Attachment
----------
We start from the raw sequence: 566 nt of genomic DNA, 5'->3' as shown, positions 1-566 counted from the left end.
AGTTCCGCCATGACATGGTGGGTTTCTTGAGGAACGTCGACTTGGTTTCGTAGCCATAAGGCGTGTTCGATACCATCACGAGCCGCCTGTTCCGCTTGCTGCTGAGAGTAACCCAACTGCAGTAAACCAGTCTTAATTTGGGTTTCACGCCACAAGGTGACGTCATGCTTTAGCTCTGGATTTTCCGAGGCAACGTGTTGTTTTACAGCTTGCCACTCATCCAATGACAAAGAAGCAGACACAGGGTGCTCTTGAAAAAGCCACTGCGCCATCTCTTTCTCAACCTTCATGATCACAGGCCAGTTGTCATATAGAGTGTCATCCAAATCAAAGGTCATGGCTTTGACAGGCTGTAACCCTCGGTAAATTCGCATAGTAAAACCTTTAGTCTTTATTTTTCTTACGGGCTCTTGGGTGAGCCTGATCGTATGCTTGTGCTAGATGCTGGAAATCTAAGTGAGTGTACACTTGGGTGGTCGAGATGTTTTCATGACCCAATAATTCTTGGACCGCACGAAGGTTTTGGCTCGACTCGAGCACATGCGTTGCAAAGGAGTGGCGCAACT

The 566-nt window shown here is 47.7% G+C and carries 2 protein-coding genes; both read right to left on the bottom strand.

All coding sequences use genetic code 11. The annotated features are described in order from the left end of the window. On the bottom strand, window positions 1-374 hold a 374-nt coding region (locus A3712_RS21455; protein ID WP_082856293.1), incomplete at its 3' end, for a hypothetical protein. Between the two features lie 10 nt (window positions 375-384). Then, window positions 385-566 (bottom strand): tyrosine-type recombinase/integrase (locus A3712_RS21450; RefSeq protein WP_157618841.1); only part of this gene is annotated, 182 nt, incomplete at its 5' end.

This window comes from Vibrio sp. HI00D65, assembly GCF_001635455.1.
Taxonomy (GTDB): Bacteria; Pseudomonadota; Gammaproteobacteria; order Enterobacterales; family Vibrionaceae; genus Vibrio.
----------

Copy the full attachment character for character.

We start from the raw sequence: 566 nt of genomic DNA, 5'->3' as shown, positions 1-566 counted from the left end.
AGTTCCGCCATGACATGGTGGGTTTCTTGAGGAACGTCGACTTGGTTTCGTAGCCATAAGGCGTGTTCGATACCATCACGAGCCGCCTGTTCCGCTTGCTGCTGAGAGTAACCCAACTGCAGTAAACCAGTCTTAATTTGGGTTTCACGCCACAAGGTGACGTCATGCTTTAGCTCTGGATTTTCCGAGGCAACGTGTTGTTTTACAGCTTGCCACTCATCCAATGACAAAGAAGCAGACACAGGGTGCTCTTGAAAAAGCCACTGCGCCATCTCTTTCTCAACCTTCATGATCACAGGCCAGTTGTCATATAGAGTGTCATCCAAATCAAAGGTCATGGCTTTGACAGGCTGTAACCCTCGGTAAATTCGCATAGTAAAACCTTTAGTCTTTATTTTTCTTACGGGCTCTTGGGTGAGCCTGATCGTATGCTTGTGCTAGATGCTGGAAATCTAAGTGAGTGTACACTTGGGTGGTCGAGATGTTTTCATGACCCAATAATTCTTGGACCGCACGAAGGTTTTGGCTCGACTCGAGCACATGCGTTGCAAAGGAGTGGCGCAACT

The 566-nt window shown here is 47.7% G+C and carries 2 protein-coding genes; both read right to left on the bottom strand.

All coding sequences use genetic code 11. The annotated features are described in order from the left end of the window. On the bottom strand, window positions 1-374 hold a 374-nt coding region (locus A3712_RS21455; protein ID WP_082856293.1), incomplete at its 3' end, for a hypothetical protein. Between the two features lie 10 nt (window positions 375-384). Then, window positions 385-566 (bottom strand): tyrosine-type recombinase/integrase (locus A3712_RS21450; RefSeq protein WP_157618841.1); only part of this gene is annotated, 182 nt, incomplete at its 5' end.

This window comes from Vibrio sp. HI00D65, assembly GCF_001635455.1.
Taxonomy (GTDB): Bacteria; Pseudomonadota; Gammaproteobacteria; order Enterobacterales; family Vibrionaceae; genus Vibrio.